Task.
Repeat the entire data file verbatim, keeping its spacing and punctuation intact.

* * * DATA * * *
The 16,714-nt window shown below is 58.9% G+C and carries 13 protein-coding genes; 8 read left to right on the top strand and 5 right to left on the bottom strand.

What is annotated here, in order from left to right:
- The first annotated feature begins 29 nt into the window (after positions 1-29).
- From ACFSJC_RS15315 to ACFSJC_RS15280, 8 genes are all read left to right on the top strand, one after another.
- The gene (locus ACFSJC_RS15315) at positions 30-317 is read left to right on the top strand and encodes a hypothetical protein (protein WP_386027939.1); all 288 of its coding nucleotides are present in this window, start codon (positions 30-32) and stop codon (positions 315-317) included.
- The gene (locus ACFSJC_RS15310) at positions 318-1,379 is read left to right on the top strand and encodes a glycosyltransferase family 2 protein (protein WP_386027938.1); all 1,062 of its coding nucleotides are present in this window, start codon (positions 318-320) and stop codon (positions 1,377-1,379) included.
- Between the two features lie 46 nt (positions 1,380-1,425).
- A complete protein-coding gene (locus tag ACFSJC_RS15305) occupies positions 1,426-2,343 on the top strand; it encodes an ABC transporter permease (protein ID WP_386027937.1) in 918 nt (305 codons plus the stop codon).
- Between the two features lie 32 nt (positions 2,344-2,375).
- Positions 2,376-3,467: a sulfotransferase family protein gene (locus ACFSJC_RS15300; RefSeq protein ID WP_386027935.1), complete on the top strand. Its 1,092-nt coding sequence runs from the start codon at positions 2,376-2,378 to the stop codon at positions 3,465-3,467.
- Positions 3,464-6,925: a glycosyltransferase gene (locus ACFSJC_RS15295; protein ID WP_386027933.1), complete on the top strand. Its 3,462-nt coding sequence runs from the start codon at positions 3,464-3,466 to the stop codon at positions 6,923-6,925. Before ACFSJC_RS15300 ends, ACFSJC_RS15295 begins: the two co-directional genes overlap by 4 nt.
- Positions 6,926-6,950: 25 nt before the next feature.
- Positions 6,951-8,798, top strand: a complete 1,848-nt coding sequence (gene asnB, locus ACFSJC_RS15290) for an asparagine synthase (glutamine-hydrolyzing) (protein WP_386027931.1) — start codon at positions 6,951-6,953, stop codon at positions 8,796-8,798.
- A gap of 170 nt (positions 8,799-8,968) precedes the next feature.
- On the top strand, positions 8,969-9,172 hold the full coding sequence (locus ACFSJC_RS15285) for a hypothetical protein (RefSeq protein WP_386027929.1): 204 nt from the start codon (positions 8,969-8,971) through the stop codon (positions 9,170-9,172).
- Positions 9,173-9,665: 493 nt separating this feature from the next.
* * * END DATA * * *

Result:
The 16,714-nt window shown below is 58.9% G+C and carries 13 protein-coding genes; 8 read left to right on the top strand and 5 right to left on the bottom strand.

What is annotated here, in order from left to right:
- The first annotated feature begins 29 nt into the window (after positions 1-29).
- From ACFSJC_RS15315 to ACFSJC_RS15280, 8 genes are all read left to right on the top strand, one after another.
- The gene (locus ACFSJC_RS15315) at positions 30-317 is read left to right on the top strand and encodes a hypothetical protein (protein WP_386027939.1); all 288 of its coding nucleotides are present in this window, start codon (positions 30-32) and stop codon (positions 315-317) included.
- The gene (locus ACFSJC_RS15310) at positions 318-1,379 is read left to right on the top strand and encodes a glycosyltransferase family 2 protein (protein WP_386027938.1); all 1,062 of its coding nucleotides are present in this window, start codon (positions 318-320) and stop codon (positions 1,377-1,379) included.
- Between the two features lie 46 nt (positions 1,380-1,425).
- A complete protein-coding gene (locus tag ACFSJC_RS15305) occupies positions 1,426-2,343 on the top strand; it encodes an ABC transporter permease (protein ID WP_386027937.1) in 918 nt (305 codons plus the stop codon).
- Between the two features lie 32 nt (positions 2,344-2,375).
- Positions 2,376-3,467: a sulfotransferase family protein gene (locus ACFSJC_RS15300; RefSeq protein ID WP_386027935.1), complete on the top strand. Its 1,092-nt coding sequence runs from the start codon at positions 2,376-2,378 to the stop codon at positions 3,465-3,467.
- Positions 3,464-6,925: a glycosyltransferase gene (locus ACFSJC_RS15295; protein ID WP_386027933.1), complete on the top strand. Its 3,462-nt coding sequence runs from the start codon at positions 3,464-3,466 to the stop codon at positions 6,923-6,925. Before ACFSJC_RS15300 ends, ACFSJC_RS15295 begins: the two co-directional genes overlap by 4 nt.
- Positions 6,926-6,950: 25 nt before the next feature.
- Positions 6,951-8,798, top strand: a complete 1,848-nt coding sequence (gene asnB, locus ACFSJC_RS15290) for an asparagine synthase (glutamine-hydrolyzing) (protein WP_386027931.1) — start codon at positions 6,951-6,953, stop codon at positions 8,796-8,798.
- A gap of 170 nt (positions 8,799-8,968) precedes the next feature.
- On the top strand, positions 8,969-9,172 hold the full coding sequence (locus ACFSJC_RS15285) for a hypothetical protein (RefSeq protein WP_386027929.1): 204 nt from the start codon (positions 8,969-8,971) through the stop codon (positions 9,170-9,172).
- Positions 9,173-9,665: 493 nt separating this feature from the next.